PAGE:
Determination of Optimized Parameters for the Flexible Operation of a Biomass-Fueled, Microscale Externally Fired Gas Turbine (EFGT)

Mathhar Bdour, Mohammad Al-Addous, Michael Nelles, Andreas Ortwein
2016 Energies  
Biomass as a source of renewable energy is a promising solution for current problems in energy supply. Olive waste is considered as an interesting option, especially for Mediterranean countries. Within this paper, a microscale externally fired gas turbine (EFGT) technology is presented as a decentralized power plant, within the range of 15 kW th , based on olive residues. It was modeled by Aspen Plus 8.6 software to provide a sufficient technical study for such a plant. Optimized parameters for
more » ... pressure ratio and turbine air-mass flow have been mapped for several loads to provide information for process control. For all cases, mechanical output, efficiency curves, and back-work ratio have been calculated. Using this information, typical plant sizes and an example of power production are discussed. Additionally, achievable energy production from olive waste is estimated on the basis of this data. The results of this study show that such a plant has an electrical efficiency of 5%-17%. This variation is due to the examination being performed under several combustion temperatures, actual load, heat exchanger temperatures, and heat transfer efficiency. A cost estimation of the discussed system showed an estimated capital cost of 33,800 to 65,300 € for a 15 kW th system. Energies 2016, 9, 856 2 of 15 two-or three-phase schemes [1, 5] . Solid residues (rich in water) are approximately 40% from pressing, and 30%-50% and 60%-70% for three and two phases, respectively [6, 7] . Each olive tree can produce an average of 10-30 kg/year of pruning residues; these are mostly burned in the field with a small portion used for animals feeding [5] . The produced water contains organic acids, lipids, alcohols, and phytotoxic materials that are dangerous for the environment; however, its organic matter and nutrients make it valuable for fertilizing soil [8] . Roughly, solid dry residues can be estimated at 25% of the mass of the processed olive [9], thus it can be estimated that 685,625 tons is available worldwide for 2015/2016, with 97% in Mediterranean countries. The chemical composition of olive waste generally differs from one sample to another because it depends on several factors like olive mill processing pressure and temperature, but also olive type, soil, and growing conditions. When the process is handled in normal conditions, the fat percentage is between 8% and 16%; the nucleus presence is approximately 40%, which is rich in minerals like calcium and copper, and has a high percentage (up to 40%) of fibers [10] . The variability in the chemical composition of olive waste for two prototype samples, a Spanish and a Jordanian sample, is shown in Table 1 . However, the effect of sample composition on electrical efficiency and plant operation will be investigated in a future study. For the present study, the Aspen modeling calculations were performed with the Jordanian sample. A noticeable difference is clear in fixed carbon and ash contents, in addition to the relatively high values for higher heating value (HHV).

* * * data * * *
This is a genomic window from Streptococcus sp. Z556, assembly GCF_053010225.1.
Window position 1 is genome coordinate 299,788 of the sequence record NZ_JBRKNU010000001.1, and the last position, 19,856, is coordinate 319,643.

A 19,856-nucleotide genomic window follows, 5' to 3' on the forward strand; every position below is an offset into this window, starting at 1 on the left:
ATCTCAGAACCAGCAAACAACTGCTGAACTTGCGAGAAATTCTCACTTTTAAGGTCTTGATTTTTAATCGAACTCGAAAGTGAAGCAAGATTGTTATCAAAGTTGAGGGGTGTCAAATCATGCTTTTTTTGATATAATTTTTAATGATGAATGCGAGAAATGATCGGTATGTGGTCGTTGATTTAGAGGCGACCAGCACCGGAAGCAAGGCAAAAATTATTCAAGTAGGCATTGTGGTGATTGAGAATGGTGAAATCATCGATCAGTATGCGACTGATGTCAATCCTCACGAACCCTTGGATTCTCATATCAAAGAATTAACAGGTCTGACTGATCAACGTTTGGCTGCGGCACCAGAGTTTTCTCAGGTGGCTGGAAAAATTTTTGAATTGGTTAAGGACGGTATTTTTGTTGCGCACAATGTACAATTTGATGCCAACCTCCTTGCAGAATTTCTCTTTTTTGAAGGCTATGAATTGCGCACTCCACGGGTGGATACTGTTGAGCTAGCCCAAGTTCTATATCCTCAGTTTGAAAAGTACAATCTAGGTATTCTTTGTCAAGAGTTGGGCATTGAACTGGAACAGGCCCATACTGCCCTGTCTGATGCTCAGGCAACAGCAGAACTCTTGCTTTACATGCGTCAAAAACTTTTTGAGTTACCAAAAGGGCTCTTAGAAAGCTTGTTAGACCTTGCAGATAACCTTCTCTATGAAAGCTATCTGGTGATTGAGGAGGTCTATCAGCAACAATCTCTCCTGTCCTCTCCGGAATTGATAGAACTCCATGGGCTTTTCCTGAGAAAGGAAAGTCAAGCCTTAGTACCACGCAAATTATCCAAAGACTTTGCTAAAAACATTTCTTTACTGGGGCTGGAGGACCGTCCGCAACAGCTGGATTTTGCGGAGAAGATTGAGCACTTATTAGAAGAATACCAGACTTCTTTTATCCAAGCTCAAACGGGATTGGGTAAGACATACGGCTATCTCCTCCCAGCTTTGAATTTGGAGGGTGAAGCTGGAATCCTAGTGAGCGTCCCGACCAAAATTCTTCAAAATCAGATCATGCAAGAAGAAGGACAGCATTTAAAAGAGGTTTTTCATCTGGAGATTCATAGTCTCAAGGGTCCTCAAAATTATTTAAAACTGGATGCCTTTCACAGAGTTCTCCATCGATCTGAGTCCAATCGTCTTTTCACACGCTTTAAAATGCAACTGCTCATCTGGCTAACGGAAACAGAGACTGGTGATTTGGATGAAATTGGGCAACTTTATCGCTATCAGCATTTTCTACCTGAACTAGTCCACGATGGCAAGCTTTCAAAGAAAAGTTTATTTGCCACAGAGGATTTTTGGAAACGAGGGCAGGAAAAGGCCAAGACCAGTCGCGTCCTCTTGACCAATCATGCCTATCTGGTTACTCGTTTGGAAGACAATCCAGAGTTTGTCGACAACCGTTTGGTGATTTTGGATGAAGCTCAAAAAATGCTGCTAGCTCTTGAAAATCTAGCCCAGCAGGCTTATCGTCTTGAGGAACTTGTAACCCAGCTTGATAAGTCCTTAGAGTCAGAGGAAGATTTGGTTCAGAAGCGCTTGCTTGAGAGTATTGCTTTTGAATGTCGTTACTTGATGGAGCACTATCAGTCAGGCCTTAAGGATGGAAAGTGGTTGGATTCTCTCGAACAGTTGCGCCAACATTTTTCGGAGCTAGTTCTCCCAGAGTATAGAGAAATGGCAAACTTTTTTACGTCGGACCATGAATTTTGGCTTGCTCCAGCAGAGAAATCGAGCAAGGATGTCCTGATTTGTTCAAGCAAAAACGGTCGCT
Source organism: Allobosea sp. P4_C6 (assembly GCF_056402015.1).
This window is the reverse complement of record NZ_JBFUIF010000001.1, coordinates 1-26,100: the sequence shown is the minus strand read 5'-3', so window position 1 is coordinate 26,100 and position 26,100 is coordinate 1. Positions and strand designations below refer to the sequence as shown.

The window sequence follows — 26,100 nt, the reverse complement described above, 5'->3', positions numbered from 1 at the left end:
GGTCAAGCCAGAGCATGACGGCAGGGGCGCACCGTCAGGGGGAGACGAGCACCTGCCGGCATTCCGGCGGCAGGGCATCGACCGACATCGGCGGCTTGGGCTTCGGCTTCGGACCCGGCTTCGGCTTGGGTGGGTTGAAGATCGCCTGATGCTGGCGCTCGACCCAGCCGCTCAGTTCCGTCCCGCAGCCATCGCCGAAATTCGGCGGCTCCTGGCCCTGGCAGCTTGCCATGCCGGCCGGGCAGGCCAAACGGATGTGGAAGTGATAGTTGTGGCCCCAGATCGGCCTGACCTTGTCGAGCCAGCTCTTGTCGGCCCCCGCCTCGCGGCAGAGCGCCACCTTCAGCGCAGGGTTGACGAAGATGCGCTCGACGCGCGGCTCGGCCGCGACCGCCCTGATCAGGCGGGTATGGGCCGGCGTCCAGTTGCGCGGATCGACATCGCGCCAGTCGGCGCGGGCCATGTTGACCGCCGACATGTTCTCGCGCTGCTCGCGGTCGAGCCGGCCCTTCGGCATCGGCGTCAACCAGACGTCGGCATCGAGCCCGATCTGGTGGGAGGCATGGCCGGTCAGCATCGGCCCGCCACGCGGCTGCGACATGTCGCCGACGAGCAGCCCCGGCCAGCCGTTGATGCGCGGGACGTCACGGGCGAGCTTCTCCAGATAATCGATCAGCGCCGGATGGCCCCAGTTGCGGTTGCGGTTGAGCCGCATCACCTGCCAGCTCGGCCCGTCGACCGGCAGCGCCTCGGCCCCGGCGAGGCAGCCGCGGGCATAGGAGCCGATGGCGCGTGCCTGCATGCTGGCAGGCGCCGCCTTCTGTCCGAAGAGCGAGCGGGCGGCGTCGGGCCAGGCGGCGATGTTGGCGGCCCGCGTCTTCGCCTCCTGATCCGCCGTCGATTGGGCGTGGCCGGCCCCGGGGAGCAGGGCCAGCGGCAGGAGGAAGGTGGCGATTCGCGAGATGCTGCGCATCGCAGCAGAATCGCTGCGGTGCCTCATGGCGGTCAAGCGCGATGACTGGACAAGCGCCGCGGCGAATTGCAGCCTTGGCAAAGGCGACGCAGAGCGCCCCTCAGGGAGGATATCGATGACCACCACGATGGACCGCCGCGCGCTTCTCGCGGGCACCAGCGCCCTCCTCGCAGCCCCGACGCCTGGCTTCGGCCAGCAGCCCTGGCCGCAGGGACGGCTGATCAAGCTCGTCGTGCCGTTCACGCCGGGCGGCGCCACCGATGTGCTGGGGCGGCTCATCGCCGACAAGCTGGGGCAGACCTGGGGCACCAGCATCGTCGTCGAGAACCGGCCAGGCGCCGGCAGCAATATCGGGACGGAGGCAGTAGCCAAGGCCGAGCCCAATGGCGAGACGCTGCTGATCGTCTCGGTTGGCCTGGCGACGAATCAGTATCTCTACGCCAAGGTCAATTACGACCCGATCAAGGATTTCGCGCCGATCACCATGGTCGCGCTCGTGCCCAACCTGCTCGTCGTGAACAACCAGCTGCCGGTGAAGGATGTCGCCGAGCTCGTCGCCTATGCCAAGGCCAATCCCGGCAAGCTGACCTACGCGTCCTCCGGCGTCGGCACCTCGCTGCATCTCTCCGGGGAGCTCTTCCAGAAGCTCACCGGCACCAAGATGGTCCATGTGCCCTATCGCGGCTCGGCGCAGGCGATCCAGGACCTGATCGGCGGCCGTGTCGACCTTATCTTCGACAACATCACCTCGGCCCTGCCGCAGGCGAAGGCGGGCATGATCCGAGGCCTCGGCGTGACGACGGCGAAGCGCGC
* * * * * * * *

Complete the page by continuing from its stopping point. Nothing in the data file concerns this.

doi:10.3390/en9100856 fatcat:ccue7nawbvai7ovhlvvkwkrrpq